USA TODAY Sports' Martin Rogers on the sounds of Saturday at the Olympics. USA TODAY Sports




Rowers are seen through the Olympic rings as seen from Copacabana Beach on Aug. 6.(Photo: Jack Gruber-USA TODAY Sports)



RIO DE JANEIRO — Paralympics chiefs took the step that the International Olympic Committee shied away from on Sunday — banning the entire Russian team from competing in Rio.

The International Paralympic Committee announced at a news conference that Russia would be kicked out of its Games, which will run after the conclusion of the Olympics, from Sept. 7-18.

The IPC acted in the wake of a report commissioned by the World Anti-Doping Agency and written by Richard McLaren regarding a staggering level of state-sponsored, organized doping across the Russian sports system.

"The McLaren report marked one of the darkest days in the history of all sport,” IPC president Sir Philip Craven said. “The actions were a body blow to clean, fair, honest sport. The Russia state-run program of cheating questioned the integrity and credibility of sport as we know it.”

While several national sports committees and anti-doping officials called for Russia to be tossed out of the Olympics following the McLaren report, the IOC backed down from that option, instead leaving it up to each individual sport federation to decide whether to allow Russian athletes.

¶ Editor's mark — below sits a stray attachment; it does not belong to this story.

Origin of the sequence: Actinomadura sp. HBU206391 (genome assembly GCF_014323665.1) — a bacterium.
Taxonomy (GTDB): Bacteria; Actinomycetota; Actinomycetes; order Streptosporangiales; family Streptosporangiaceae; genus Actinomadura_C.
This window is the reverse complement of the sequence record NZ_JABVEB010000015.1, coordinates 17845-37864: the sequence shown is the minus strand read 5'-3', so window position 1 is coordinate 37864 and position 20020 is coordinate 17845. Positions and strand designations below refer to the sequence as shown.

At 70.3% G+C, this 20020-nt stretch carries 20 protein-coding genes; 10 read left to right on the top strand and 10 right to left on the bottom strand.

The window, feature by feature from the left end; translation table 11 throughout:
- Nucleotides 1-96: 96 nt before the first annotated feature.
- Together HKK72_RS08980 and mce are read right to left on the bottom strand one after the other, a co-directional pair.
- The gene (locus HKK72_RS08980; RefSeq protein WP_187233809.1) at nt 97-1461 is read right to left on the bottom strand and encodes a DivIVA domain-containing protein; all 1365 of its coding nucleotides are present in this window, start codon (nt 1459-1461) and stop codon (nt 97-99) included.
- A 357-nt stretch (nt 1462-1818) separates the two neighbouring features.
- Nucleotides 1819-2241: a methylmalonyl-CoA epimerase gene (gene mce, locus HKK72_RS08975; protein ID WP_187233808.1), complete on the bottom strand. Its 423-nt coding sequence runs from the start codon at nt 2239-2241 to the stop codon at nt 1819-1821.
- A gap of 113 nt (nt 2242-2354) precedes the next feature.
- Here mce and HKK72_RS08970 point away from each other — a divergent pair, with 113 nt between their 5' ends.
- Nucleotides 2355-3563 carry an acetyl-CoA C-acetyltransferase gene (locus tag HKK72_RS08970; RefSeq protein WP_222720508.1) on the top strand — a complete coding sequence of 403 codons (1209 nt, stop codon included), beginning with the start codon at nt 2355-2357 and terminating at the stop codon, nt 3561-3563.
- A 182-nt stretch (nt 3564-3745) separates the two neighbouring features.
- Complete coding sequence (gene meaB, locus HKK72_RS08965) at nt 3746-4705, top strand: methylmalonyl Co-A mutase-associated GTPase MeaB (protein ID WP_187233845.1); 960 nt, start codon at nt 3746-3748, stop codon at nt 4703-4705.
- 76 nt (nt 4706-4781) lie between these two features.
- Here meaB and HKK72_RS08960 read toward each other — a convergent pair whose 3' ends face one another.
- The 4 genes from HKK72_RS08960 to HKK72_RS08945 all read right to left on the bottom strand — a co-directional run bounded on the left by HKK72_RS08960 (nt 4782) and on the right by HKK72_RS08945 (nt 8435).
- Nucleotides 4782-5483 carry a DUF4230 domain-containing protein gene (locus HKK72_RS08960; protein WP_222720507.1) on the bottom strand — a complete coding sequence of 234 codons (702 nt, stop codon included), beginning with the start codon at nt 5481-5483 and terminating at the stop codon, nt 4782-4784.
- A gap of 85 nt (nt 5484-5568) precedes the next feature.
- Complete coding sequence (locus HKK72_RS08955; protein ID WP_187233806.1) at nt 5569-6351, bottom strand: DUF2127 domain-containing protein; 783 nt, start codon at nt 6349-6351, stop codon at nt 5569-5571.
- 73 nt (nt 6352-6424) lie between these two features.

As a result Russia still has one of the largest delegations at the Games, with 271 athletes in Rio.

Craven and the IPC were prepared to act far more strongly — and Craven’s comments against the Russian system pulled no punches.

“The facts really do hurt,” Craven said. “The system is Russia is broken, corrupted and entirely compromised. Their medals over morals mentality disgusts me. The Russian government has failed its athletes. It shows a blatant disregard for the health and wellbeing of athletes. Their thirst for glory at all costs has damaged all sports.”

Before reaching its unanimous decision, the IPC demanded further answers from McLaren and WADA, allowed time for the retesting of samples and invited the Russian Olympic Committee to provide an explanation for its actions.

“We had to establish the full facts.” Craven added. “And I cant tell you how sad we were to discover that the state-sponsored doping program extends to Russia para-sports as well. Our decision is driven on the need to hold our members accountable.

"(Russia) has shown it is unable to comply with our doping code within its jurisdiction. It can’t fulfill its fundamental obligations as an IPC member. We resolved to suspend Russia with immediate effect.”

Russia won a staggering 80 out of 216 available medals at the 2014 Sochi Winter Paralympics, including 30 out of 72 golds. McLaren’s report found that the testing procedures across Russian Paralympic competition had been compromised, with urine samples swapped out to avoid positive tests, described by Craven as an “abhorrent practice.”

According to Craven, McLaren provided details of 10 new altered tests this week, and he believes there will be even more evidence of Russian malfeasance soon to emerge. The IPC plans to retest every sample provided by a Russian Paralympic athlete during the Sochi Games.

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